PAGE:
2. Repeat the same steps to use LDP to connect to the GCs at port 3289.
Step 3: Checking Service Principal Names (SPN) for LDAP.
1. Download the Setspn utility.
2. Run the setspn utility to list the registered Services Principal Names on the Exchange Virtual Server:
setspn -l <Exchange Virtual Server name>
3. Verity if you can see entries about Service Principal Names (SPN) for LDAP. If not, please continue with the following steps to register them manually:
setspn -a ldap/<Exchange Virtual Server name> <Exchange Virtual Server name>
setspn -a ldap/<Exchange Virtual Server name>.xxxxxx.local <Exchange Virtual Server name>
The format is much similar to the entries below which you can see by setspn –l <Exchange Virtual Server name> command.
exchangeMDB/<Exchange Virtual Server name>
exchangeMDB/<Exchange Virtual Server name>.xxxxxx.local
Step 4: Verifying DSAccess detection setting.
1. Start the Exchange System Manager.
2. Navigate to the Exchange 2003 server object, and open its Properties.
3. On the Directory Access tab, check if all the DCs/GCs are listed properly. Make sure the option "Automatically discover servers" is checked".
See ME842116, ME896703, and MSEX2K3DB for additional information on this event.
After installing Service Pack 4 on a SBS2000 server, I started to receive this error. The process that complained was in my case INETINFO.EXE. The Exchange System Attendant, MTA and IS services would not start. After trying for a while to fix the problem and having no luck, I removed Service Pack 4, and all the services started up and the error went away.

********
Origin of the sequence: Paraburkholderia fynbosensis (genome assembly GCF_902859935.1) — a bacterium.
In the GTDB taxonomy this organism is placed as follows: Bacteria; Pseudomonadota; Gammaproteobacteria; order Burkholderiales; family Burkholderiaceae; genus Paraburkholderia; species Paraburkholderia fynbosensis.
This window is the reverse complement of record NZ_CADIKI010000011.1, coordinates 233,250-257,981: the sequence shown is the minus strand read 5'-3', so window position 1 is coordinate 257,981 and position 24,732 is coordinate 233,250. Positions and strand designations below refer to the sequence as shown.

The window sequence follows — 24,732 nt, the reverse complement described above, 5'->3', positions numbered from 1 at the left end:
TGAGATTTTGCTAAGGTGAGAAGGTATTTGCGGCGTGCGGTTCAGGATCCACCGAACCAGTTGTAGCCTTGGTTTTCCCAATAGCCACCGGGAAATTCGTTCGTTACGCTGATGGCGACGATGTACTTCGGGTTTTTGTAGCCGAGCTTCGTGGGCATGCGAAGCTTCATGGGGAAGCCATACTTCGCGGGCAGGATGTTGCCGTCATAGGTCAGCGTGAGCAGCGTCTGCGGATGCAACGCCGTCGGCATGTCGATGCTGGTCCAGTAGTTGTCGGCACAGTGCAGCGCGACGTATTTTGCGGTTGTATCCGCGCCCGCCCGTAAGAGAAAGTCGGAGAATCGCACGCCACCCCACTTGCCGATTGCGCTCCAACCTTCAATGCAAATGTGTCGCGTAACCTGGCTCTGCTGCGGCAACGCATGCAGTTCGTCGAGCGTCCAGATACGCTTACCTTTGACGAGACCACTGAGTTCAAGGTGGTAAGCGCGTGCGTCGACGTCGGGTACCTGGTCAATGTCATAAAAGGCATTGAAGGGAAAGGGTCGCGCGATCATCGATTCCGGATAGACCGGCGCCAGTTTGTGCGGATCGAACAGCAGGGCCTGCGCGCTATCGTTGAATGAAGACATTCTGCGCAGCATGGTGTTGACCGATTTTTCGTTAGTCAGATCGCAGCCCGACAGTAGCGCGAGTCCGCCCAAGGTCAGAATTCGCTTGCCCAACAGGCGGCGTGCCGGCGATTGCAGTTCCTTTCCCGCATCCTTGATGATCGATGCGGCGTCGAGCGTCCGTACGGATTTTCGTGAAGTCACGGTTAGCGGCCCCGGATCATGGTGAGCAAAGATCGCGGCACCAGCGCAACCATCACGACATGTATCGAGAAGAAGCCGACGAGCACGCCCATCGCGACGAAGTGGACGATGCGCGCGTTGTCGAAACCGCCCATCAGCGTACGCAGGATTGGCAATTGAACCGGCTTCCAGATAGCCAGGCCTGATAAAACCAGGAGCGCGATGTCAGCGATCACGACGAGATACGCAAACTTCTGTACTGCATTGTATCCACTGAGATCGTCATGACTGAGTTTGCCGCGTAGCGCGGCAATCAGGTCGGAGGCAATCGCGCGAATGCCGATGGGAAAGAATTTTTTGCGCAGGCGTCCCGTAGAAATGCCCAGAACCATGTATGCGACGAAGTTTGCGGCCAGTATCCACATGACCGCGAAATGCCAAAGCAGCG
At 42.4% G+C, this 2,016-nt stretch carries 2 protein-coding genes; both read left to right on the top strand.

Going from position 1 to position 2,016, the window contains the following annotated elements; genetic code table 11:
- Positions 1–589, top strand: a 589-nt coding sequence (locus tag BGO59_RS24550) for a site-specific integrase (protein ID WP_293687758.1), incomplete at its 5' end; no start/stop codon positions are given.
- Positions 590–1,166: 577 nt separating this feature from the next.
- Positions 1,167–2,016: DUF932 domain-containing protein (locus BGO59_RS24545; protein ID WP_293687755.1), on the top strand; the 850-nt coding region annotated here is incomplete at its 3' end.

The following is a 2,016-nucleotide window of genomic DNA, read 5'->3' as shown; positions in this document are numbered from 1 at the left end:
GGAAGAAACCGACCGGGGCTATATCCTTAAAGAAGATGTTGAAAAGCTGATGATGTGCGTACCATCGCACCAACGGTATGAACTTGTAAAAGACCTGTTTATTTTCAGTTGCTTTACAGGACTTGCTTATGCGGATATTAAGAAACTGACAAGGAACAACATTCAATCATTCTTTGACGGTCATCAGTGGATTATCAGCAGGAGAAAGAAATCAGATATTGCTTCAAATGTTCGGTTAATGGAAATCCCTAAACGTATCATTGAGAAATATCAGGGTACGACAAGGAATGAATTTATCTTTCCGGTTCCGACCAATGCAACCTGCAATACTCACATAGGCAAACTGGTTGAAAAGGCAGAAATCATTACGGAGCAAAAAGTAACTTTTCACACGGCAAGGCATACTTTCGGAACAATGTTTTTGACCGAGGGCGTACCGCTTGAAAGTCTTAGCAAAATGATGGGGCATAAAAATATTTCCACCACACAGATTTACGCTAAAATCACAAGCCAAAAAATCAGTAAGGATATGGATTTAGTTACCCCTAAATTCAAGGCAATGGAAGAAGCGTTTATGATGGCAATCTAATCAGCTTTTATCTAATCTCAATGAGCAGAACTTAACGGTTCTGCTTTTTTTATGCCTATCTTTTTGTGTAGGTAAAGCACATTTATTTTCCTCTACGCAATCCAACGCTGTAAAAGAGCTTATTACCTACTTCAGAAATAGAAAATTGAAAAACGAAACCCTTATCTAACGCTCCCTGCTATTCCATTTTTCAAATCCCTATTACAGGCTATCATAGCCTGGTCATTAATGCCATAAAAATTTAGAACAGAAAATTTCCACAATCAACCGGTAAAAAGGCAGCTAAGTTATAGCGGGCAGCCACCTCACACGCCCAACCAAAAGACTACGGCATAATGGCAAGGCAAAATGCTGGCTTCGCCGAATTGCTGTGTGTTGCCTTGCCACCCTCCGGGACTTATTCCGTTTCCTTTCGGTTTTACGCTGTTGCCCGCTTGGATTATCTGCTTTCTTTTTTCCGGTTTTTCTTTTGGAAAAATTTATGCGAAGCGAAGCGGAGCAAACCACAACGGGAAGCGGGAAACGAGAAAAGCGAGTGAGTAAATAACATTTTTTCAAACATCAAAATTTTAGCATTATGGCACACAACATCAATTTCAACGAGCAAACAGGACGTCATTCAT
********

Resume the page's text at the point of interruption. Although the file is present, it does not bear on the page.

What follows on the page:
We had the same problem and fix it by disabling "automatic network topology discovery" in DSAccess tab, but I should note that the problem occurred after I converted Exchange System to native mode. Before conversion all work well.
I've seen this event occur in a multi domain controller/GC environment running on an Exchange 2000 SP3 server. The 9154 error followed closely behind this error. To correct this problem, I re-ran /DOMAINPREP from the Exchange 2000 Service Pack 3 CDROM and the 2102/9154 errors disappeared.
Our environment consist of W2K SP2 / E2K SP3 mailbox servers with SAN backend.
W2K SP3 / E2K SP3 connector and owa servers (local disk only)
Parent Admin Domain WFC.INT (first in forest), Exchange & Users domain CORP.INT
I had been tracking a transient error that appeared on only 1 of 6 servers in a domain. A DSAccess Topology Error 2102 was appearing. This is a report of a topology generation failure. DSAccess issues a service query (every fifteen minutes) and when no responses apparently came back, and the server thinks there is no DC, GC or Configuration Container servers available.